• Internet Applications
    • Office Applications
    • Multimedia Applications
    • Graphics Editors
    • Labs
  10. Text Editors
    • Available Text Editors
    • Creating a File Without an Editor
    • nano
    • gedit
    • gedit
    • vi
    • emacs
    • Labs
  11. Command-line Operations
    • Command Line Operations and Options
    • Basic Operations
    • Command Prompt
    • Wildcards
    • Searching for Files
    • Package Management
    • Labs
  12. User Environment
    • Accounts
    • Environment Variables
    • Key Shortcuts
    • Command History
    • Command Aliases
    • File Ownership and Permissions
    • Labs
  13. Text Operations
    • cat
    • echo
    • sed
    • awk
    • Miscellaneous Text Utilities
    • Sorting, Cutting, Pasting, Joining, Splitting
    • Regular Expressions and grep
    • Labs
  14. File Operations
    • Filesystems
    • Partitions and Mount Points
    • Network File Systems
    • Filesystem Layout
    • Working with Files
    • Comparing Files
    • File Types
    • Compressing Data
    • Labs
  15. Bash Shell Scripting
    • Scripts
    • Features
    • Functions
    • Command Substitutions and Arithmetic
    • If Conditions and Tests
    • Looping Structures
    • Case Structure
    • Debugging
    • Creating Temporary Files and Directories
    • Labs
  16. Processes
    • Introduction to Processes
    • Process Attributes
    • ps
    • top
    • Load Averages
    • Process Control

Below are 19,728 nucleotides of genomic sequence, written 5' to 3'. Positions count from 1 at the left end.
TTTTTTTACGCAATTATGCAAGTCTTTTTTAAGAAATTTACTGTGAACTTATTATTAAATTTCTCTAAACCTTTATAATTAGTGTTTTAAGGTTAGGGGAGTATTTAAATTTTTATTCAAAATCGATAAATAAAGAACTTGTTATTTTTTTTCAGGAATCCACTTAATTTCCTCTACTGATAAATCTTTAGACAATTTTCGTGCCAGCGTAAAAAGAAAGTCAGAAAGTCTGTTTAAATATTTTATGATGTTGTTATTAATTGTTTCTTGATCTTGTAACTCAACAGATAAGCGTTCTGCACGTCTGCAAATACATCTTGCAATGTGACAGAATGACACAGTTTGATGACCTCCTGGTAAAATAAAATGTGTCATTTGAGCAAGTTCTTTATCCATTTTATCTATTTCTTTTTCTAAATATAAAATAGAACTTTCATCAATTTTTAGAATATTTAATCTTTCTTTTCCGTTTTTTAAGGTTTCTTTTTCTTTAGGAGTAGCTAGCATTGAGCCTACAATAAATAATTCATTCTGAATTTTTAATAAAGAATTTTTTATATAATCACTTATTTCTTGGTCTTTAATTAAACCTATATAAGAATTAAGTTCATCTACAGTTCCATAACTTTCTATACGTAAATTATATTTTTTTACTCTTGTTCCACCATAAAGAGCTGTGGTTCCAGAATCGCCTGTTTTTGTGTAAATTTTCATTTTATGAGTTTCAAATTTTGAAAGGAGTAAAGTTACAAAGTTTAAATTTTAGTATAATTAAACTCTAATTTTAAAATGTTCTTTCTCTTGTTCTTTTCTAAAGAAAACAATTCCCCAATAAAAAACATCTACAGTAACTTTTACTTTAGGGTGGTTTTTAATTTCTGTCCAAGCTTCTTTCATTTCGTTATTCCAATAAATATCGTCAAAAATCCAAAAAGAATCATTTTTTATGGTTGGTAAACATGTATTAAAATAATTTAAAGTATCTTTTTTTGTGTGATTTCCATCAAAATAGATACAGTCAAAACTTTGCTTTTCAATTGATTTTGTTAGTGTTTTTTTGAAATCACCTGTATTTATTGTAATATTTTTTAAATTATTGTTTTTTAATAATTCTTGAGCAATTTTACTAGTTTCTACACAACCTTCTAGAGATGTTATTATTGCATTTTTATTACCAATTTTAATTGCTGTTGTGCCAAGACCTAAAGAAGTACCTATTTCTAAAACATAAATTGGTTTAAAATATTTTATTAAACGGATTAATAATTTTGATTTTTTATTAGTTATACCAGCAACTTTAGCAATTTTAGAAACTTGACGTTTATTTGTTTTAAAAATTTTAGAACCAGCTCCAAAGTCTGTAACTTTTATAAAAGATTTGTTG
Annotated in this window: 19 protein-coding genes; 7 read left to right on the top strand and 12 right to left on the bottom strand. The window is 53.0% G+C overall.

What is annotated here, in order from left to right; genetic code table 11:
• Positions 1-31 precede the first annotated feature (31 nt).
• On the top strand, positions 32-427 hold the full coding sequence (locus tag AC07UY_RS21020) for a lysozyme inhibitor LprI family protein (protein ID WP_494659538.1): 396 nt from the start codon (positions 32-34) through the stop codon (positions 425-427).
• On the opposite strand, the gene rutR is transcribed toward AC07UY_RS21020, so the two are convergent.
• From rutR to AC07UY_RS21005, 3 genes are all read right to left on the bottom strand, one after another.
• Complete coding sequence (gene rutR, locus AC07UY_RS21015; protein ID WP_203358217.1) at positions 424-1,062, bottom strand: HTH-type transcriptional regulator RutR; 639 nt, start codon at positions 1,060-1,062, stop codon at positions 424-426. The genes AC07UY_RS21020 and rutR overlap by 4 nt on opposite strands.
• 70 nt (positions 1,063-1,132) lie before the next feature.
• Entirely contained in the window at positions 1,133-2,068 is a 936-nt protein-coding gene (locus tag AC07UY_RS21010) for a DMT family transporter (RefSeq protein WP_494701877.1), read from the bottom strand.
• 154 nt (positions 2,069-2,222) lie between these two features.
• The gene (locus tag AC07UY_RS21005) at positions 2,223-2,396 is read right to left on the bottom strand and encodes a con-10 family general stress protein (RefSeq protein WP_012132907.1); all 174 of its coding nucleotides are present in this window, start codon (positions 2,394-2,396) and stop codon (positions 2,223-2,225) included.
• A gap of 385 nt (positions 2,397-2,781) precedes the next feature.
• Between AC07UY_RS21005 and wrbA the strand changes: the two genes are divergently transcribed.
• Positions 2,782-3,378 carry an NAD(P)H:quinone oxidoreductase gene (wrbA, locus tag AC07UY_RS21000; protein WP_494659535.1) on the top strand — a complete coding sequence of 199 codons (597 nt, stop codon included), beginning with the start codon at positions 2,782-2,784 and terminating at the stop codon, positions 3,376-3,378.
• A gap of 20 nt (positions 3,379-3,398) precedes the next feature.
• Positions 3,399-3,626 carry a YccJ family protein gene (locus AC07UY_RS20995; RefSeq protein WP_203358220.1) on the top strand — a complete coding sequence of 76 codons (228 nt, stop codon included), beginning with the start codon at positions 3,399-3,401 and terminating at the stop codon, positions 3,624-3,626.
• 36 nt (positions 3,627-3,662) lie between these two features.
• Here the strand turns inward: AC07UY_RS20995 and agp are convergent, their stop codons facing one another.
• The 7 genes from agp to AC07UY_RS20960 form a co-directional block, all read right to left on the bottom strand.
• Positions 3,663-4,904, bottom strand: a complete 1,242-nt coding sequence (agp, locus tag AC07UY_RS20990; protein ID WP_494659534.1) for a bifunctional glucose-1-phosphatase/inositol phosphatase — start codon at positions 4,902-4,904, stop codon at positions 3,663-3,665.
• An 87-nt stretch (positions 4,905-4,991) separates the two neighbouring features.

• Starting Processes in the Future
    • Labs
  17. Printing
    • CUPS and Printer Configuration
    • Printing Operations
    • PostScript and PDF
    • Labs
  18. Networking
    • Addressing
    • Networking Interfaces and Configuration
    • Networking Utilities and Tools
    • Labs
  19. Local Security Principles
    • Local Security
    • When to Use Root
    • sudo
    • Passwords
    • Bypassing User Authentication
    • Labs

Why train with The Linux Foundation

The Linux Foundation is the go-to source for training on virtually every aspect of Linux and many other open source technologies. Here are a few things that make The Linux Foundation the right choice for training:

  1. The Linux Foundation is the non-profit organization that hosts Linux and many other open source projects, employs Linux creator Linus Torvalds and hosts kernel.org (where all Linux kernel updates are released).
  2. Being so close to the kernel The Linux Foundation is constantly updating training to ensure that the most up-to-date information is being thought. Linux Foundation Training is unique in that all our training courses are designed to work on all major Linux distributions (including RedHat, Ubuntu and SUSE).
  3. The Linux Foundation does not sell any software or support services so there’s no hidden sales agenda in the training material. The only goal is to help students learn the material.
  4. When you train with The Linux Foundation, you’re learning from instructors who are comfortable across all major Linux distributions and can answer student questions regardless of the distribution you’re using for the class. You are truly learning from the experts.